The Fed has spoken.
Yesterday’s Federal Open Market Committee (FOMC) meeting was the moment markets had been waiting for.
Overall, it confirmed what investors had come to expect: A rate hike of 25 basis points (bps), with the rhetoric suggesting (for now, at least), that further incremental hikes will be introduced across the year.
The markets barely blinked. In fact, after a momentary hiccup, they rallied.
Is risk on, back on?
Let’s find out.
- 25 bps confirmed
- Up to 7 rate hikes are likely
- Balance sheet renormalization unclear
- Chinese markets pumping
- Glimmers of hope for diplomacy in Russia/Ukraine
What went down in Washington?
Here are the cliff notes:
The FOMC wants more hikes, and plenty of them – most likely at a “rate” of 25 bps a pop.
According to “forward guidance” coming courtesy of Jerome Powell, Federal Reserve (Fed) officials, on average, expect 7 hikes in 2022, reaching as high as 1.9% by year-end, with further hikes projected until 2024 which could (“could” being the operational word here) bring the rate to 2.8%.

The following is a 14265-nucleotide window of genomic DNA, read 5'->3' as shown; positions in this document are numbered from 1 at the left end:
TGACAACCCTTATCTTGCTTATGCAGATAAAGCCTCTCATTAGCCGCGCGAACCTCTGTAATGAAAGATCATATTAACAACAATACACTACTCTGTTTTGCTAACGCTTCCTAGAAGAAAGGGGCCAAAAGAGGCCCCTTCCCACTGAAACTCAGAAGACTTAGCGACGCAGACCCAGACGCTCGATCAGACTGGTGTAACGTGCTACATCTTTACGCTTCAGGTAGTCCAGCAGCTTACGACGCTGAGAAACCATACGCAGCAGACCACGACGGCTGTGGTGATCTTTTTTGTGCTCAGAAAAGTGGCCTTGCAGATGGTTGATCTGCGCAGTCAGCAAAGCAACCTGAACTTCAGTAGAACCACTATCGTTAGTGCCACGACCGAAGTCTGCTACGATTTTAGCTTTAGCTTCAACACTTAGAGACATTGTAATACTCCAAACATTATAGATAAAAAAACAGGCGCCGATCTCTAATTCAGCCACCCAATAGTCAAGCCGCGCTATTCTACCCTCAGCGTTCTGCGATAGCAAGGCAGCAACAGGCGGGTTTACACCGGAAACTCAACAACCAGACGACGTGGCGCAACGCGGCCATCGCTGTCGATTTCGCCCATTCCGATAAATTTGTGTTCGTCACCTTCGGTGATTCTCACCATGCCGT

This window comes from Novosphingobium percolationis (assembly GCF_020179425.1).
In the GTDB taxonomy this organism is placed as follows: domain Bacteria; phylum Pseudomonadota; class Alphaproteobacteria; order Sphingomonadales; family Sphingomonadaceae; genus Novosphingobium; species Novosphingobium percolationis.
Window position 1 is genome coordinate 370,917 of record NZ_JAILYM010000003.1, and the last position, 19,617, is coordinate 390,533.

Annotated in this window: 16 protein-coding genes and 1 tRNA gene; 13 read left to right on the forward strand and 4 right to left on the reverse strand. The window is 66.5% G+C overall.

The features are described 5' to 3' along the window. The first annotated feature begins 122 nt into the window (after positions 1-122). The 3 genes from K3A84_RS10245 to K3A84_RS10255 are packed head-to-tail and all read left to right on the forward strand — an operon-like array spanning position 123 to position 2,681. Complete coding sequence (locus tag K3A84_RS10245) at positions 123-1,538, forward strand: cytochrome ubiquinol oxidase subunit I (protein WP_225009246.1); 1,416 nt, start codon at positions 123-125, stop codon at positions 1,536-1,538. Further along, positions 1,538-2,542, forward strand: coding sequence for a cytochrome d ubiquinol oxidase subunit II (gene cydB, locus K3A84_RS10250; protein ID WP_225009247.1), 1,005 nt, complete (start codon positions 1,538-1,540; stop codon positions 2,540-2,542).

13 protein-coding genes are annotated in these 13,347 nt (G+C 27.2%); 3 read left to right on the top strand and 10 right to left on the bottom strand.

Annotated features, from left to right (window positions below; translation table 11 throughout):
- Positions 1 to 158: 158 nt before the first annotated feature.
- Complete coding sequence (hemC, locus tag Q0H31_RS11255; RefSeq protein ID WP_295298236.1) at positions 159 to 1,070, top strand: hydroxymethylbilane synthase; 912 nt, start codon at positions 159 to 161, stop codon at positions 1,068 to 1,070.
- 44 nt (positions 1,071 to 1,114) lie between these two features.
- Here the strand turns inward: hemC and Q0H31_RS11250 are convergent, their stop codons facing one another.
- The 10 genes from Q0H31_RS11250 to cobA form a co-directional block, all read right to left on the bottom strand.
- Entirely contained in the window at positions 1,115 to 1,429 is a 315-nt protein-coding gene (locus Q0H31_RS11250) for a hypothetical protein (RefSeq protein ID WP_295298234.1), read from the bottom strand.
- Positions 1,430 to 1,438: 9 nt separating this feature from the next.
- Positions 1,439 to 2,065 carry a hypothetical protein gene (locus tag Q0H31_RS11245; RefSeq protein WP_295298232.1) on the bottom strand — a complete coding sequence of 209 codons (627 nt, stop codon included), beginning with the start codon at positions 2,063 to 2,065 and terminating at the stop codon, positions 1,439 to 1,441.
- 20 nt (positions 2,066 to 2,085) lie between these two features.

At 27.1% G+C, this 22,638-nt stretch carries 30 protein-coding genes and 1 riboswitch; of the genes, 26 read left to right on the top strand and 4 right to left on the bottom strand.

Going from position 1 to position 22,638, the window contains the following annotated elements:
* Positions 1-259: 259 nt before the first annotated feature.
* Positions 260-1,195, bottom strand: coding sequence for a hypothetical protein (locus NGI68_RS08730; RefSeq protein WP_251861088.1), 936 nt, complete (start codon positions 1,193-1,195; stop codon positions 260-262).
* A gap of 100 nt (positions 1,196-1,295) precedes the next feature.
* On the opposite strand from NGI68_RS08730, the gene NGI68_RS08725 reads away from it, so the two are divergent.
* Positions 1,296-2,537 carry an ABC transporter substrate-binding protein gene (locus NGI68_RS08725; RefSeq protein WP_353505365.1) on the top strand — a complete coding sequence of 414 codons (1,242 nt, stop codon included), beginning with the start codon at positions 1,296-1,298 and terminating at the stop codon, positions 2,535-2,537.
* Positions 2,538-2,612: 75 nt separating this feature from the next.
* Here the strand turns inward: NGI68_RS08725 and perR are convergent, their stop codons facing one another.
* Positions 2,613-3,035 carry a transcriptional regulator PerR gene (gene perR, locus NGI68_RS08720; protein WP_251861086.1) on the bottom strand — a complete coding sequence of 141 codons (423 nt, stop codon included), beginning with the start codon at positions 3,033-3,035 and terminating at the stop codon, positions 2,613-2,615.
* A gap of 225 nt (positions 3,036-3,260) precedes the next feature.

Powell framed all this by suggesting the US economy was strong enough to handle the hit, leaving the door open to a potential change of tune further down the line.
And then, there’s the balance sheet problem, which at present looks more like a meme coin than responsible governance.
Powell was unable to give much clarity and remained careful not to show the Fed’s hand, keeping consistently vague and non-committal as to the potential timeline for balance sheet reduction.
Effectively, this was a calculated showing from the FOMC: A combination of relatively dovish implementations (25 bps), and somewhat hawkish language thereafter. The Fed continues a policy of being clear in its intentions, but foggy in terms of exactly how and when it intends to carry them out.
How the markets responded
As Powell prepared to speak, the S&P 500 did this:
However, the dump soon faded, and as zerohedge pointed out, Powell took the opportunity to “work against the market’s knee-jerk reaction to the statement” with more dovish statements.
Teldalksmacro made a similar observation, remarking that after some initial selling, ‘“Powell reassured the market by playing good cop… risk sentiment buoyed by lack of aggression in Powell’s tone”.